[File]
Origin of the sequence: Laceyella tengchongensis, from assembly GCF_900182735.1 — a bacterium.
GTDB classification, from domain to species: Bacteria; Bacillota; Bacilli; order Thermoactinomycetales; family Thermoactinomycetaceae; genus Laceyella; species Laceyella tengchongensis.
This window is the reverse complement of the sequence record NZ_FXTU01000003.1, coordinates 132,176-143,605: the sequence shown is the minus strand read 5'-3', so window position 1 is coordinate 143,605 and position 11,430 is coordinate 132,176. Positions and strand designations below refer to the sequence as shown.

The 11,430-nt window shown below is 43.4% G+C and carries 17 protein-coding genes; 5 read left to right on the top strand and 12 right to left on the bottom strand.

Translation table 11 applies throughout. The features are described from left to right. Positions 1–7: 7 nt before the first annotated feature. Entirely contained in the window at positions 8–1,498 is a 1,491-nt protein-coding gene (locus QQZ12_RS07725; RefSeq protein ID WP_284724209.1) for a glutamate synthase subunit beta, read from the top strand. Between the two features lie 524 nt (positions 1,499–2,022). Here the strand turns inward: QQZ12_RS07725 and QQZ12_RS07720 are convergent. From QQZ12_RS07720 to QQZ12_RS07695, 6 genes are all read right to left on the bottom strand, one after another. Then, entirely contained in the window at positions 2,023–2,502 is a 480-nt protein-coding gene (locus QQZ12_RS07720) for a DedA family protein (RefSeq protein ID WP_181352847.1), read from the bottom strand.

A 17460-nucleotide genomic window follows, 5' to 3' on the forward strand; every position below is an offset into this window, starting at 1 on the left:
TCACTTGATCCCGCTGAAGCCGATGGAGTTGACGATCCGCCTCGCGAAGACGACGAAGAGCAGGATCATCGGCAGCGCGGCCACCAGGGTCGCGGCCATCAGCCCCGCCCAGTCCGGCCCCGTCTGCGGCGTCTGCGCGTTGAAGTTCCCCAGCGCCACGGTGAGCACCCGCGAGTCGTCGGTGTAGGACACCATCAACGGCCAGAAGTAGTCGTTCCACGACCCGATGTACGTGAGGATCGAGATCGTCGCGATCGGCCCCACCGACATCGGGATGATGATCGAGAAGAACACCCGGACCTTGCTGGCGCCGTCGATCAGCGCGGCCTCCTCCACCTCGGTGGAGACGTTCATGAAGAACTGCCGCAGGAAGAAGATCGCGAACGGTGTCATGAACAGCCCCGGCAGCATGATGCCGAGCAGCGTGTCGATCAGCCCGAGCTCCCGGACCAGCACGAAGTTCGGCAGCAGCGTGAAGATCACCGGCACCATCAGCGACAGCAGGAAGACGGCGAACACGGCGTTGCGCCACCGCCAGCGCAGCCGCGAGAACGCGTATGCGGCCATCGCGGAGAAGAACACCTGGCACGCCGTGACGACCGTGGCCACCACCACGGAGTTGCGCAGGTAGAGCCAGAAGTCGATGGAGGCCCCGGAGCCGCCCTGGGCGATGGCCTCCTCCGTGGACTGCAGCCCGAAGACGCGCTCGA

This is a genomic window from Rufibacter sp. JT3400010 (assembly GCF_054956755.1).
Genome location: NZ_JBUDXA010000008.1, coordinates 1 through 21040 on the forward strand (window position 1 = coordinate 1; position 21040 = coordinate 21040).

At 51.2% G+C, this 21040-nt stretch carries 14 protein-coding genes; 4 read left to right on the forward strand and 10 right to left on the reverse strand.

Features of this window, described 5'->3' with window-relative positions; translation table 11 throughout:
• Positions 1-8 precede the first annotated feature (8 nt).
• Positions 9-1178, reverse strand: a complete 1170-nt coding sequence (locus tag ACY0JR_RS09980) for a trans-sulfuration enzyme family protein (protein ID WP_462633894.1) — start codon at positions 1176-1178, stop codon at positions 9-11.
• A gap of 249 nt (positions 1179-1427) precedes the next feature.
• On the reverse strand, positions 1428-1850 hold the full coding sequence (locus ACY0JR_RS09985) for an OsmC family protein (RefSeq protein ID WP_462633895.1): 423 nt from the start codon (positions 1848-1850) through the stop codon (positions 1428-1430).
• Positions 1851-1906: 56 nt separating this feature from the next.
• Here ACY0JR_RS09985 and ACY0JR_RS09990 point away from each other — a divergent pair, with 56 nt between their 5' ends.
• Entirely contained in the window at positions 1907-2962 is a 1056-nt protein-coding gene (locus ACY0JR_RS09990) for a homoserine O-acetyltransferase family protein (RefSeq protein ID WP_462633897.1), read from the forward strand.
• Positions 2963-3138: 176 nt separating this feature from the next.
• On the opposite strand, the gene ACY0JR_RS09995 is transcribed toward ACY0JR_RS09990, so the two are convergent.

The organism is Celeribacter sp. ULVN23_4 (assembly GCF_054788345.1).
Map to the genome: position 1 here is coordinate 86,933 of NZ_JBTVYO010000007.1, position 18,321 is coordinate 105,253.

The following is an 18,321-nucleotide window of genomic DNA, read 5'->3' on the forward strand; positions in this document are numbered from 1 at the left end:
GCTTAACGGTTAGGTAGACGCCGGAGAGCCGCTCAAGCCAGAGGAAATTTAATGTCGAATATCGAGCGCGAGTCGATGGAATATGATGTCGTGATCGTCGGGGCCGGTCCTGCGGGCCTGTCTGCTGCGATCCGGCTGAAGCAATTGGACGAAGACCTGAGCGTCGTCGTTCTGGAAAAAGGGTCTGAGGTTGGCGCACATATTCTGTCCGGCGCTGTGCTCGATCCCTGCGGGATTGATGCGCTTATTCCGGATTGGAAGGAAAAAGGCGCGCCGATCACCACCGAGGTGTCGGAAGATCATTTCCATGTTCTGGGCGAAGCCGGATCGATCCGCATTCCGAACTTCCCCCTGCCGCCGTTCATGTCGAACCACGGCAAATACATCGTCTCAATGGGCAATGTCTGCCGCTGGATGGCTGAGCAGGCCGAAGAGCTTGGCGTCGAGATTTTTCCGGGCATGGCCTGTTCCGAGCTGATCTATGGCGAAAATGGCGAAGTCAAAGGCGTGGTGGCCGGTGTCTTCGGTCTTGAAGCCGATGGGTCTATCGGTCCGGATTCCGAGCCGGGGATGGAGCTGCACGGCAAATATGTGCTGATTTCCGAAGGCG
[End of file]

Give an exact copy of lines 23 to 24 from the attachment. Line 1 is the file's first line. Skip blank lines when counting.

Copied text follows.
The following is an 18,321-nucleotide window of genomic DNA, read 5'->3' on the forward strand; positions in this document are numbered from 1 at the left end:
GCTTAACGGTTAGGTAGACGCCGGAGAGCCGCTCAAGCCAGAGGAAATTTAATGTCGAATATCGAGCGCGAGTCGATGGAATATGATGTCGTGATCGTCGGGGCCGGTCCTGCGGGCCTGTCTGCTGCGATCCGGCTGAAGCAATTGGACGAAGACCTGAGCGTCGTCGTTCTGGAAAAAGGGTCTGAGGTTGGCGCACATATTCTGTCCGGCGCTGTGCTCGATCCCTGCGGGATTGATGCGCTTATTCCGGATTGGAAGGAAAAAGGCGCGCCGATCACCACCGAGGTGTCGGAAGATCATTTCCATGTTCTGGGCGAAGCCGGATCGATCCGCATTCCGAACTTCCCCCTGCCGCCGTTCATGTCGAACCACGGCAAATACATCGTCTCAATGGGCAATGTCTGCCGCTGGATGGCTGAGCAGGCCGAAGAGCTTGGCGTCGAGATTTTTCCGGGCATGGCCTGTTCCGAGCTGATCTATGGCGAAAATGGCGAAGTCAAAGGCGTGGTGGCCGGTGTCTTCGGTCTTGAAGCCGATGGGTCTATCGGTCCGGATTCCGAGCCGGGGATGGAGCTGCACGGCAAATATGTGCTGATTTCCGAAGGCG